Santiago Cirugeda on self-construction

Spanish architect Santiago Cirugeda talks architectural activism and self-construction.

Download options

“I didn’t want to be an architect,” says Santiago Cirugeda. But, after 13 years of study, the Spaniard, now known as the rebel architect, has become renowned for his self-built projects that circumvent legal constraints.

Cirugeda’s projects transform abandoned buildings into inhabitable spaces. The activist architect uses his expert knowledge to find ways around the legal system. Europe’s weakening financial environment meant large-scale development was slowing down. This created a need Cirugeda’s projects could fill – the idea of self-construction.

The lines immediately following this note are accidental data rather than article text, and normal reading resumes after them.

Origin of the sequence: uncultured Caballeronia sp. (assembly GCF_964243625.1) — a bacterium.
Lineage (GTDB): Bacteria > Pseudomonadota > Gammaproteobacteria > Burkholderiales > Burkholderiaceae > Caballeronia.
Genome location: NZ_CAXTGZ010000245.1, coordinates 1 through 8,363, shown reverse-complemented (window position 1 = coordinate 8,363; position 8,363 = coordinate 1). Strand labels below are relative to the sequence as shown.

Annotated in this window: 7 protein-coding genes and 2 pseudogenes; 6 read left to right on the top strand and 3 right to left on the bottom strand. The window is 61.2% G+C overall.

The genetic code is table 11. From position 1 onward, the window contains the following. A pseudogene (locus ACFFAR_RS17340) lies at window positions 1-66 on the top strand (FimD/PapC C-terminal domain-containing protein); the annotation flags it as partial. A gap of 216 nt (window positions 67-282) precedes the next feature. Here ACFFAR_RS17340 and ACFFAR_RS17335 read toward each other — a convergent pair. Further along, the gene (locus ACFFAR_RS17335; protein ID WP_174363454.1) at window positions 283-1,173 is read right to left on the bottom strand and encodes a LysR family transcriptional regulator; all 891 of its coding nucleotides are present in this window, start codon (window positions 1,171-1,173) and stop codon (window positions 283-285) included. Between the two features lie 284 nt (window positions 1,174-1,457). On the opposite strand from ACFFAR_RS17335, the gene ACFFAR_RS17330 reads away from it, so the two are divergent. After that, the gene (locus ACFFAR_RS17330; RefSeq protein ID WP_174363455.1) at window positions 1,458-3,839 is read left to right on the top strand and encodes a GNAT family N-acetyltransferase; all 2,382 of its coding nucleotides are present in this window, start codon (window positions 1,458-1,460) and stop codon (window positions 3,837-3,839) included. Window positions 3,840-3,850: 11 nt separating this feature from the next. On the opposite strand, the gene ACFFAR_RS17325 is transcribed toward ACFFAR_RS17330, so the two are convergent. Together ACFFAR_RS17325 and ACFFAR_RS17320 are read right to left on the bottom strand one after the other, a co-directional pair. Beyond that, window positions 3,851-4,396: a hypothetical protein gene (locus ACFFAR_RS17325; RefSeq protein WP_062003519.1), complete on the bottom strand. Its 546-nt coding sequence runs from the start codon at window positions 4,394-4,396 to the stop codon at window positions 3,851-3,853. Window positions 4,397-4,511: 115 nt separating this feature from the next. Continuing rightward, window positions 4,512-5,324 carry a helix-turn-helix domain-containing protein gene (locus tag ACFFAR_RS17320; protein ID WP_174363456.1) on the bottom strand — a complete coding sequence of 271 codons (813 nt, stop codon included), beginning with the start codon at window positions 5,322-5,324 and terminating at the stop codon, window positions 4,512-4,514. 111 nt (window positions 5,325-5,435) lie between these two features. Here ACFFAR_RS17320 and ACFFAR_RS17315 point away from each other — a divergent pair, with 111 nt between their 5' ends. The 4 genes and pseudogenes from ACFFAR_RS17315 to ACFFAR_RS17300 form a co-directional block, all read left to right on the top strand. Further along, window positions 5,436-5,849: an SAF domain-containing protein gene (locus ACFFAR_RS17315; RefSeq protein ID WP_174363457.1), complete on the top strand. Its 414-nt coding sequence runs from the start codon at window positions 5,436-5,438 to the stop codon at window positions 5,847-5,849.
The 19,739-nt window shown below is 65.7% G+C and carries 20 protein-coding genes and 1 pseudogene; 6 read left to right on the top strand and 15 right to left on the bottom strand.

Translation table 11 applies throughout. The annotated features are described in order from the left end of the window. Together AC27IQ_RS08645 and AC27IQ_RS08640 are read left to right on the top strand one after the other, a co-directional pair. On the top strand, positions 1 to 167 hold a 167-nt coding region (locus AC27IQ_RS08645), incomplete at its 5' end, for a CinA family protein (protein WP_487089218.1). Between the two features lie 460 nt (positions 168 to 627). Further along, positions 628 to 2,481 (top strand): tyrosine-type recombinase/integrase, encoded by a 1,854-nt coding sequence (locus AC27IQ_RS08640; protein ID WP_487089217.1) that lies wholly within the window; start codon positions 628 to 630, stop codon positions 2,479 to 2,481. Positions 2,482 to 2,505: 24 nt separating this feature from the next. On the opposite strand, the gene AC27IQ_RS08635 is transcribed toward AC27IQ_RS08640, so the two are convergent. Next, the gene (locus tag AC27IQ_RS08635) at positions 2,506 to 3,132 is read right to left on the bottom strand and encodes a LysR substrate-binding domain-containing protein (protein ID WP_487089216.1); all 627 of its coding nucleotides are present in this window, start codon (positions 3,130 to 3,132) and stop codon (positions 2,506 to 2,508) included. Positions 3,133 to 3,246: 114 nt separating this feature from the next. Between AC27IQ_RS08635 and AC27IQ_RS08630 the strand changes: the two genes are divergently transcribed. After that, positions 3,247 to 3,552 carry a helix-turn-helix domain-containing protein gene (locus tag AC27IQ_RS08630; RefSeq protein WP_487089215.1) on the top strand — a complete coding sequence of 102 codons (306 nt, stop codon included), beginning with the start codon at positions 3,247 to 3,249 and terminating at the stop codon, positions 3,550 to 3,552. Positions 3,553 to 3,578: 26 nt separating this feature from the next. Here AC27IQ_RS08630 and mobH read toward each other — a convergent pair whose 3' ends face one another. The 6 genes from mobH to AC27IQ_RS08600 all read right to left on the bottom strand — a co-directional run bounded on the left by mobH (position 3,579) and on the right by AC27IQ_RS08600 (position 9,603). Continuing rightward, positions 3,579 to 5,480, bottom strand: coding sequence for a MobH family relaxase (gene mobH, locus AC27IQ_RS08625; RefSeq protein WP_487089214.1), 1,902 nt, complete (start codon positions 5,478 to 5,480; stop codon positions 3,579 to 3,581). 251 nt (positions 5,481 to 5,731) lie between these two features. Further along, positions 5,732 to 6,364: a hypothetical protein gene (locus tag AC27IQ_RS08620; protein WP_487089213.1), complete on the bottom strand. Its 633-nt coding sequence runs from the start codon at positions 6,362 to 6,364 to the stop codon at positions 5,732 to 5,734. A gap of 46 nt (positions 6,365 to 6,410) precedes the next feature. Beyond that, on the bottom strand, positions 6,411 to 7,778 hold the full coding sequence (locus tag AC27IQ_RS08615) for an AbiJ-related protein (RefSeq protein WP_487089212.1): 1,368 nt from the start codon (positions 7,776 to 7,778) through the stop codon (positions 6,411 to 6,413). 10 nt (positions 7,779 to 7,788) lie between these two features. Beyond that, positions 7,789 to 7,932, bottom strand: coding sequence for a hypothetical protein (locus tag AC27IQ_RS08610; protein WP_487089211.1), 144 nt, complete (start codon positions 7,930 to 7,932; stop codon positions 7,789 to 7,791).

“We don’t want to wait for a politician to say, ‘now we’re going to do this or that’,” he says, adding that people need an open space to create, and do it themselves.

In his talk, Cirugeda details an example in which a group of people required a space to inhabit. Unable to secure funding, the group, with Cirugeda’s help, pulled apart an existing building to construct a new one. “It’s ugly, I know,” says Cirugeda to the delight of the audience.

“Our way of doing architecture is like I’ve said, we never think about ‘the client.’ The client doesn’t exist. What exists are users and actors or main actors,” he says. “And whenever there are calls I say, ‘if you want me to work with you, you work for me.’”